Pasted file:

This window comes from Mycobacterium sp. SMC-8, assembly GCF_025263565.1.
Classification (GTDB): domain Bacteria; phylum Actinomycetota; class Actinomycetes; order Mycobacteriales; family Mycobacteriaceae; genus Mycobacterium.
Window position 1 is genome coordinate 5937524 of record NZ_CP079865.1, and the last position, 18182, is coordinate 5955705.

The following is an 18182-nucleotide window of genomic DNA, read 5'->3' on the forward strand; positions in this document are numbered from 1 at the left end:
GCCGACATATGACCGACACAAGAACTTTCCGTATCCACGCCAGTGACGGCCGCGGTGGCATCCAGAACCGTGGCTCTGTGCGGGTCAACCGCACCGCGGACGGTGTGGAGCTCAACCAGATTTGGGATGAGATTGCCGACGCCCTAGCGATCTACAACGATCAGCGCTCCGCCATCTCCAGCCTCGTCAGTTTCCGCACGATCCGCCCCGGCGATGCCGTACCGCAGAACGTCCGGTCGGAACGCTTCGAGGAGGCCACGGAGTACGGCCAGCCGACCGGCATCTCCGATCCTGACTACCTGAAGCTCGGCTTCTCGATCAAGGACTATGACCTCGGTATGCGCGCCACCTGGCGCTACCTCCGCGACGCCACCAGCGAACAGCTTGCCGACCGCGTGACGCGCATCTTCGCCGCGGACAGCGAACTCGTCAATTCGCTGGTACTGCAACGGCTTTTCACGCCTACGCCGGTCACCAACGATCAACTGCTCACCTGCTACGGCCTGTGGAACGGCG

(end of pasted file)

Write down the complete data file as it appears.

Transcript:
This window comes from Mycobacterium sp. SMC-8, assembly GCF_025263565.1.
Classification (GTDB): domain Bacteria; phylum Actinomycetota; class Actinomycetes; order Mycobacteriales; family Mycobacteriaceae; genus Mycobacterium.
Window position 1 is genome coordinate 5937524 of record NZ_CP079865.1, and the last position, 18182, is coordinate 5955705.

The following is an 18182-nucleotide window of genomic DNA, read 5'->3' on the forward strand; positions in this document are numbered from 1 at the left end:
GCCGACATATGACCGACACAAGAACTTTCCGTATCCACGCCAGTGACGGCCGCGGTGGCATCCAGAACCGTGGCTCTGTGCGGGTCAACCGCACCGCGGACGGTGTGGAGCTCAACCAGATTTGGGATGAGATTGCCGACGCCCTAGCGATCTACAACGATCAGCGCTCCGCCATCTCCAGCCTCGTCAGTTTCCGCACGATCCGCCCCGGCGATGCCGTACCGCAGAACGTCCGGTCGGAACGCTTCGAGGAGGCCACGGAGTACGGCCAGCCGACCGGCATCTCCGATCCTGACTACCTGAAGCTCGGCTTCTCGATCAAGGACTATGACCTCGGTATGCGCGCCACCTGGCGCTACCTCCGCGACGCCACCAGCGAACAGCTTGCCGACCGCGTGACGCGCATCTTCGCCGCGGACAGCGAACTCGTCAATTCGCTGGTACTGCAACGGCTTTTCACGCCTACGCCGGTCACCAACGATCAACTGCTCACCTGCTACGGCCTGTGGAACGGCG